Mental health counseling, like any other industry, has patterns and cycles. The spring and fall seasons are times of motivation, where clients are primed for interpersonal growth. Summer season can be a peak time as well, when schedules are flexible and families are spending more time together. Winter and holiday season? This one is ALWAYS a doozie. In fact, research shows that 88% of adults believe holidays are the MOST stressful time of year. It’s no wonder many of us think of the holidays as a time of survival.
In ten years of serving as part of the mental health community, I have never seen a slow holiday season. Holidays can be a joyful time for many! This is a time of family, of faith, of singing and cheer.
But for others, the holidays can be extremely difficult.
- Family dynamics can lead to stress and conflict.
- Hectic schedules can lead to burnout, fatigue, and children acting out.
- Working parents may face guilt of missing class Christmas parties or pageants or feasts.
- Stay-at-home parents may face feelings of being overwhelmed having all of the children home.
- College students experience the sensation of returning to their childhood home as an adult, perhaps even with a significant other in tow. Alternatively, they may experience their first holiday season away from home.
- Couples navigate differing family traditions and expectations.
I have created this holiday guide (and the kids’ version) to address the most common stressors I have seen as a counselor during the holiday season year in and year out. The goal of these guides is to help you be proactive in planning and communicating so you and your family can experience the most enjoyable holiday season yet!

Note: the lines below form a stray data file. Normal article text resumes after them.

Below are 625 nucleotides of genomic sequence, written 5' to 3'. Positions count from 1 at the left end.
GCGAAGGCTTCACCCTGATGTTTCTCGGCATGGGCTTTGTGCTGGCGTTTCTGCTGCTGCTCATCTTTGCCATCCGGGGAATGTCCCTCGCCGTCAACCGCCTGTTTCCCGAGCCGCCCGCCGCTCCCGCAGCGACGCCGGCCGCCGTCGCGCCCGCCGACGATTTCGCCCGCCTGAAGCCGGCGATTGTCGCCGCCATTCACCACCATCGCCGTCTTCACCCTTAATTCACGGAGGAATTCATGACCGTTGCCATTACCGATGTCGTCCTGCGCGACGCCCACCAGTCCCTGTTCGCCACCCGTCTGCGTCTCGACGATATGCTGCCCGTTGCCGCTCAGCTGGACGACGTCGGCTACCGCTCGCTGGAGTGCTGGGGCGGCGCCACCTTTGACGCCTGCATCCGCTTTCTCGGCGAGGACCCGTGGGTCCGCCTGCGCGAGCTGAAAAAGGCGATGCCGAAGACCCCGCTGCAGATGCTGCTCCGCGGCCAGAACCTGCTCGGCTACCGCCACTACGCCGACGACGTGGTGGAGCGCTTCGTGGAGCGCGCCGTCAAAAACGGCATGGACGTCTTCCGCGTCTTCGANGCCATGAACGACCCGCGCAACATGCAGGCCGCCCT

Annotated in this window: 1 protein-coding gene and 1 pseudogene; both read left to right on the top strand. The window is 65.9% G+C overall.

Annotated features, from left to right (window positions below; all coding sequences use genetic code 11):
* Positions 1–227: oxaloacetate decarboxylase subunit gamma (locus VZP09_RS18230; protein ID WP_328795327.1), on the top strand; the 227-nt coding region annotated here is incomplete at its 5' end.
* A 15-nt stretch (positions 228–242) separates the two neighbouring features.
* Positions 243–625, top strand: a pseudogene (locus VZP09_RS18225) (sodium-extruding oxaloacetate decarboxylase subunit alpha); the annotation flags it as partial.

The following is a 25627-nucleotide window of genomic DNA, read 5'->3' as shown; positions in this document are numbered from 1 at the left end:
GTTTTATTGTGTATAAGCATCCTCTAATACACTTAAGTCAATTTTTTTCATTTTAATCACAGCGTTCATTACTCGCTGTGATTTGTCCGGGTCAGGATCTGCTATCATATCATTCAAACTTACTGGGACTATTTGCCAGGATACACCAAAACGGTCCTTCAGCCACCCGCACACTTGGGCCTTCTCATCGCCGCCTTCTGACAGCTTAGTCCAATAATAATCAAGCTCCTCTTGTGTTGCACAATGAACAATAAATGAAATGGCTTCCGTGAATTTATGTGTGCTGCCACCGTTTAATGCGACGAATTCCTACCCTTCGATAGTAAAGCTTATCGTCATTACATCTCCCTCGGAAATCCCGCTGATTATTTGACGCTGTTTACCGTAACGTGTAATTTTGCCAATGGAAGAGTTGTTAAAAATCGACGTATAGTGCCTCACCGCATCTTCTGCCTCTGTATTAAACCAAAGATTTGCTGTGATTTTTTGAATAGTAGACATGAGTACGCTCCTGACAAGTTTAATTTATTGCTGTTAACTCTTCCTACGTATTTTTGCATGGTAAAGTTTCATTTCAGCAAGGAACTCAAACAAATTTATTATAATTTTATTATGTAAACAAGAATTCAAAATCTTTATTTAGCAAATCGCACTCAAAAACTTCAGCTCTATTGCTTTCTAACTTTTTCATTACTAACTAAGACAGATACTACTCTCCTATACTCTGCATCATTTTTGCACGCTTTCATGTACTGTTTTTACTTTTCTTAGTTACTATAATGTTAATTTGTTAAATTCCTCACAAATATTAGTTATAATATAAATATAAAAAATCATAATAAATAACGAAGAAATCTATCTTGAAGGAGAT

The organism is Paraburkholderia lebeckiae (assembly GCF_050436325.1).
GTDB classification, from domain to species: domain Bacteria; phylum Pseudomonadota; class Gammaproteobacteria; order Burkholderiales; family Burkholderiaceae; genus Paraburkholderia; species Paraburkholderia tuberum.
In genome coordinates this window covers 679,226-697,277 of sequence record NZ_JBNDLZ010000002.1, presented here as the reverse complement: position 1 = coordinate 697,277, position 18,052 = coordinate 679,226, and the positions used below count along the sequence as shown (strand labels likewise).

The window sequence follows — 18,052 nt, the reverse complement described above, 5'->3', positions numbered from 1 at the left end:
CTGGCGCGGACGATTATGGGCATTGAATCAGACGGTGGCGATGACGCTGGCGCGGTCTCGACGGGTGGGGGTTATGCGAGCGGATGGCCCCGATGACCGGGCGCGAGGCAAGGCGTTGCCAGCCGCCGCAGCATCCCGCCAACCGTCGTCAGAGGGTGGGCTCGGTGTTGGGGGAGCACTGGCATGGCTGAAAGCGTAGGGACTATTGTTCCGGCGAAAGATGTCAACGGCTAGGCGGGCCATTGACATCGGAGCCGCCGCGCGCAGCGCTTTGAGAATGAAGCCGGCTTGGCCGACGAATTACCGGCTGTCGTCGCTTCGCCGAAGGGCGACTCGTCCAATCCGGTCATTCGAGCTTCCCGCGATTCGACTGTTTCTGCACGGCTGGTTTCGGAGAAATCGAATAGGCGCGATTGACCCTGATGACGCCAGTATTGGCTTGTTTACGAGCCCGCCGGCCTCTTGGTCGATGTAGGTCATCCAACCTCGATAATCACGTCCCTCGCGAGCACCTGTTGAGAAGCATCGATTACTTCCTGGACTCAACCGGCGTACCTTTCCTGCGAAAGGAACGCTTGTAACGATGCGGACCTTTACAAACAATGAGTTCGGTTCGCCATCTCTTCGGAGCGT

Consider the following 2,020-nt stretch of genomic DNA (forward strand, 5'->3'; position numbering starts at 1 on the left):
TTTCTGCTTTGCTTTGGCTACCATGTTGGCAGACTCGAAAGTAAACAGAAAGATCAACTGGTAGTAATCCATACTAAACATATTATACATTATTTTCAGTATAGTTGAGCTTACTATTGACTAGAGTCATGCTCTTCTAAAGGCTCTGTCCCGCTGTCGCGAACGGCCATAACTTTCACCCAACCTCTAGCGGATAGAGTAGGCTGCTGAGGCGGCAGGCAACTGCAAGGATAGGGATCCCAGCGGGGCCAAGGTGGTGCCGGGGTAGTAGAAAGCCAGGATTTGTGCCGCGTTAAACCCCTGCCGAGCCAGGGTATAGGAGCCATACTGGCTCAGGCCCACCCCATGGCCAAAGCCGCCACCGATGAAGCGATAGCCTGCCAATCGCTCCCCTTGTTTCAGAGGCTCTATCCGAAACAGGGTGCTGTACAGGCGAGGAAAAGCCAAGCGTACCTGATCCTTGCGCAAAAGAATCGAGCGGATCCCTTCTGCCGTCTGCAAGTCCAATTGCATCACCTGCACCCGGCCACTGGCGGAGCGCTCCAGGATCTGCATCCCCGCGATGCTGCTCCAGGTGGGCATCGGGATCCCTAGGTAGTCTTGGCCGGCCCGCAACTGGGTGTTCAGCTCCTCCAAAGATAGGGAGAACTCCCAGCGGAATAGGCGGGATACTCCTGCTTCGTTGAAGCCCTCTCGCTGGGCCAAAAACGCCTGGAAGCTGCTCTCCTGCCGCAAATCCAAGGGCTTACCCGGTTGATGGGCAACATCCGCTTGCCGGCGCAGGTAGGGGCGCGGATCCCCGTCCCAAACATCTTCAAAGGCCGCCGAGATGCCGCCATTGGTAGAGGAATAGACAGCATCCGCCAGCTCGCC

If I had to choose the most important piece of advice I would say, “Set clear boundaries and expectations and communicate them ahead of time.” Whether you are a single young adult or a seasoned parent, having clear expectations will allow you to navigate the holiday season with minimal stress or guilt. Turn down events that crowd your schedule. Know your arrival and departure time for events that you choose to attend. Create margin in your schedule. Discuss with family members expectations at each event. Proactive conversations on the front end will help you avoid stressful, frustrating, or embarrassing mishaps in the moment. Plan and prepare, but leave margin for grace.
Need support defining your goals for the holiday season, defining clear boundaries, or communicating them with family? Schedule a consult now so you feel prepared for the upcoming holidays!
Want to read more? Get your free, downloadable PDF holiday survival guides below!